Dan Wootton slams restaurant calorie counts as 'Nanny state on speed'

From Wednesday, restaurants will have to include the calorie content of dishes on menus

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Dan Wootton has slammed the Boris Johnson's plans to put calorie labels on restaurant menus as "Nanny state on speed".

Panel guest Columnist Carol McGiffin agreed saying: "The Government says this is to tackle the obesity epidemic, it's too late!"

She added: "People know that food is fattening, they know that already, but they still eat it. All that does is just spoil everybody's dinner out."

From Wednesday, businesses with 250 or more employees in England, including cafes, restaurants and takeaways, will be required to display the calorie information of non-prepacked food and soft drinks prepared for customers.

Columnist Carol McGiffin
Columnist Carol McGiffin

Calories will need to be displayed at the point of choice for the customer, such as physical menus, online menus, food delivery platforms and food labels.

The measures, which form part of the Government’s wider war on obesity, have been introduced to help consumers make more informed, healthier choices when eating out or ordering takeaways.

It is estimated that overweight and obesity-related conditions cost the NHS £6.1 billion each year.

Almost two-thirds (63%) of adults in England are overweight or obese – and one in three children leaves primary school at an unhealthy weight.

In a Public Health England survey on calorie reduction, 79% of respondents said they think menus should include the number of calories in food and drinks.

Pizza
Pizza

However, the move has received a mixed response, with one charity warning the move will negatively affect people with eating disorders.

Tom Quinn, director of external affairs at Beat, said the eating disorder charity was “extremely disappointed”.

He said: “We know from the people we support that including calories on menus can contribute to harmful eating disorder thoughts and behaviours worsening.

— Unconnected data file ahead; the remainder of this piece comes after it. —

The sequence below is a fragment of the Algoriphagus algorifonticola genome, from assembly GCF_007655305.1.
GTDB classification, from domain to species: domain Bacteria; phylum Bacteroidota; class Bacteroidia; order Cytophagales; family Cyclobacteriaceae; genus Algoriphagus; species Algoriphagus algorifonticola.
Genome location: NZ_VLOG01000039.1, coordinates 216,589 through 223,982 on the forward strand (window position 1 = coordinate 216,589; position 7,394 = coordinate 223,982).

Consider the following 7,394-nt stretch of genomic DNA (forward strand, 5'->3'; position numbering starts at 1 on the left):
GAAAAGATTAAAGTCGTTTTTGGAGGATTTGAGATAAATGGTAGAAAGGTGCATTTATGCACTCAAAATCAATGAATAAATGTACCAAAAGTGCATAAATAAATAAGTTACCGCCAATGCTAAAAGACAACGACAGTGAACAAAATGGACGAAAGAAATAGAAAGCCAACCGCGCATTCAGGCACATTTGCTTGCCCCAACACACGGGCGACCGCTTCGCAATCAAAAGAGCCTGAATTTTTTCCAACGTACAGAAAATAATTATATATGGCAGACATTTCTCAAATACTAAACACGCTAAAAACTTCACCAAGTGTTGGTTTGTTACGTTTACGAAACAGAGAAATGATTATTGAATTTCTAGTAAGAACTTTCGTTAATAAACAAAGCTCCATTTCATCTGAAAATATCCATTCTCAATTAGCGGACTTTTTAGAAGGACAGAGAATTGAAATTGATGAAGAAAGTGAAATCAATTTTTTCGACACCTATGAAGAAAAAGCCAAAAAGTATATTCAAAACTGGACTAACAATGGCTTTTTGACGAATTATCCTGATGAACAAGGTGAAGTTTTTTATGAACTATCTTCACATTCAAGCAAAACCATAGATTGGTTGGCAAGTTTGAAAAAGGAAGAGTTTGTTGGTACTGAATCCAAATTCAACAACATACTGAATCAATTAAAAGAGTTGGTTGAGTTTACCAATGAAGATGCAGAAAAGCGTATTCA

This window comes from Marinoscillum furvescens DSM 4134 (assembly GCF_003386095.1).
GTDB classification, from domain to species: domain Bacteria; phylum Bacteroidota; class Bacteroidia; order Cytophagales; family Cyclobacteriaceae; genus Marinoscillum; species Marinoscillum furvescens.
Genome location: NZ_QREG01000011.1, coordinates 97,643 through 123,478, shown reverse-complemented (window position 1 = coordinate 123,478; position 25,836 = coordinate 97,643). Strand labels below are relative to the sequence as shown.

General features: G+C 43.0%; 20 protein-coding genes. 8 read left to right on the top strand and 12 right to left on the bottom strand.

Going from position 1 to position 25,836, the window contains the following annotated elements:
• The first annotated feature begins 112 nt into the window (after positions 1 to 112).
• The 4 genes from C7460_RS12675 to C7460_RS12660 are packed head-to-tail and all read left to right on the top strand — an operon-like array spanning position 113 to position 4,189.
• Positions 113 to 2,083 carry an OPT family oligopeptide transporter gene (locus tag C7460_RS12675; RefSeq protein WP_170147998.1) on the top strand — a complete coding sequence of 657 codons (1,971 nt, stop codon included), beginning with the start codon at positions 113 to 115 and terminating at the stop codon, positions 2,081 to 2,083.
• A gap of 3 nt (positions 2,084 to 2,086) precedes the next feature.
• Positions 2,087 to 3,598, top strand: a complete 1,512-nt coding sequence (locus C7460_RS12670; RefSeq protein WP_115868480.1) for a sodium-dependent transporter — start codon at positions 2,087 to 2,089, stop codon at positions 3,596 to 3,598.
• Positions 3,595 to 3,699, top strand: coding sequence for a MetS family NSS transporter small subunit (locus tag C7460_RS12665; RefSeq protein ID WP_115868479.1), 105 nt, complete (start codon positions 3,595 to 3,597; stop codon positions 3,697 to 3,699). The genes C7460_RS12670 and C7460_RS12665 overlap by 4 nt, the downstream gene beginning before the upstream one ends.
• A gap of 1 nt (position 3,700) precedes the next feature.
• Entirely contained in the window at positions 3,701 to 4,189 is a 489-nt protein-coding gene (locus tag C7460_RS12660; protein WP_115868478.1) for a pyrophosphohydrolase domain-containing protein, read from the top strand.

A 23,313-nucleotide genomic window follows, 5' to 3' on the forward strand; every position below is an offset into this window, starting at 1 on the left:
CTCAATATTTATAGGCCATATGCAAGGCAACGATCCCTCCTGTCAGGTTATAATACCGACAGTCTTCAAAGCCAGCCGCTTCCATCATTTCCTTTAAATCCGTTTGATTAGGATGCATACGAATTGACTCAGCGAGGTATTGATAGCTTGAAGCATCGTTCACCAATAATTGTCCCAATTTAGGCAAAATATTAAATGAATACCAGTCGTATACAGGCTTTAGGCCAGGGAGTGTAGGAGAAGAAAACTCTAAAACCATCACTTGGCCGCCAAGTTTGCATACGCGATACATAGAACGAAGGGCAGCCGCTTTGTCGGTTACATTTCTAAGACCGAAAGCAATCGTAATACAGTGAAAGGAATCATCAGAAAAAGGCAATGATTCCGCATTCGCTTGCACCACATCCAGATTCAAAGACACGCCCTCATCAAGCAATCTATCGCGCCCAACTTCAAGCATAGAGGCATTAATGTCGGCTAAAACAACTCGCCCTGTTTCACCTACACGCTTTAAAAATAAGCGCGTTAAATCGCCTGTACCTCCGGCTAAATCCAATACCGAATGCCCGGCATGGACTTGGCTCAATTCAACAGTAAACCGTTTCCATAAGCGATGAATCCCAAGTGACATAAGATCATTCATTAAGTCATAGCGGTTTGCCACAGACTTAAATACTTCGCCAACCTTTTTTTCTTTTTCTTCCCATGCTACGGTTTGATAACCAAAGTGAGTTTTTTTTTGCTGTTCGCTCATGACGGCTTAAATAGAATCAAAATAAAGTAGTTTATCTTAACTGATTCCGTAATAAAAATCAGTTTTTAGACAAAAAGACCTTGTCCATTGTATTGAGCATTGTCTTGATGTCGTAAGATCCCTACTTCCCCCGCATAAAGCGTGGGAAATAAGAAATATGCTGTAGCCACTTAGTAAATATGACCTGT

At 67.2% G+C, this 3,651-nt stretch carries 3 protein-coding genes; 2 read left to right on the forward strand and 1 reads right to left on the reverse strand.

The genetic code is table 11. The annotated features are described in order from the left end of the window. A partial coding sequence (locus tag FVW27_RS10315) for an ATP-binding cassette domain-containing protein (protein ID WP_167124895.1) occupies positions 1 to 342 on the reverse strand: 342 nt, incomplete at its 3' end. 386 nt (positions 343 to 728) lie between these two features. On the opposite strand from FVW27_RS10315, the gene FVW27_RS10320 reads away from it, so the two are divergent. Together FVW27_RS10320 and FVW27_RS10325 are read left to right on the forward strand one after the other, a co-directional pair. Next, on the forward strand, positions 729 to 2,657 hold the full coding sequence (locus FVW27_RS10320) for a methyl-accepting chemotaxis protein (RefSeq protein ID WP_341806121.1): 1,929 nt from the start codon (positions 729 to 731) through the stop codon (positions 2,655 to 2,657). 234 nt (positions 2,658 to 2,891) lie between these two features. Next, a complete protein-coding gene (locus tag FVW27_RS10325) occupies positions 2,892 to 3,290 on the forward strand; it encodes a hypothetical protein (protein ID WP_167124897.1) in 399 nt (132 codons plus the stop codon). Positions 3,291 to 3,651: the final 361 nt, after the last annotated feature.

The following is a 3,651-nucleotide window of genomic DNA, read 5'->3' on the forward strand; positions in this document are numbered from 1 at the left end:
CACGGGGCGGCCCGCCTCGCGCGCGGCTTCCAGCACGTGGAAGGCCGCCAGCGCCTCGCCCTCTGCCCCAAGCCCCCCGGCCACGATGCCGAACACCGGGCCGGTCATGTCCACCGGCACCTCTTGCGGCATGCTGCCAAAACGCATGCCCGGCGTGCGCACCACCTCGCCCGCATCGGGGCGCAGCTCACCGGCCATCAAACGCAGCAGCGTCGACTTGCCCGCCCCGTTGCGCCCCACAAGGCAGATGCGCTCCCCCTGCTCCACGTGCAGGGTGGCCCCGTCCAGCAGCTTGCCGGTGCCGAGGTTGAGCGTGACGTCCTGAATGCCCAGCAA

“For instance, it can increase a fixation on restricting calories for those with anorexia or bulimia, or increase feelings of guilt for those with binge-eating disorder.

“There is also very limited evidence that the legislation will lead to changed eating habits among the general population.

“1.25 million people in the UK have an eating disorder, and sadly we know that the pandemic has contributed to more people than ever before needing support for these serious mental illnesses.

“Beat has continually asked the Government to consider the impact on people affected by eating disorders and to take an evidence-based approach when creating health policies.

“This should involve consulting eating disorder clinicians and experts by experience at every stage of the process.”

A Department of Health and Social Care spokesman said: “Obesity is one of the biggest health issues we face as a country and clear food labelling plays an important role in helping people make healthier choices for themselves and their families.

“We are all used to seeing nutritional information on products sold in supermarkets and displaying calorie information on menus can help us consume fewer calories when eating out or getting a takeaway.

“The regulations will also allow businesses to provide menus without calorie information at the request of the customer.”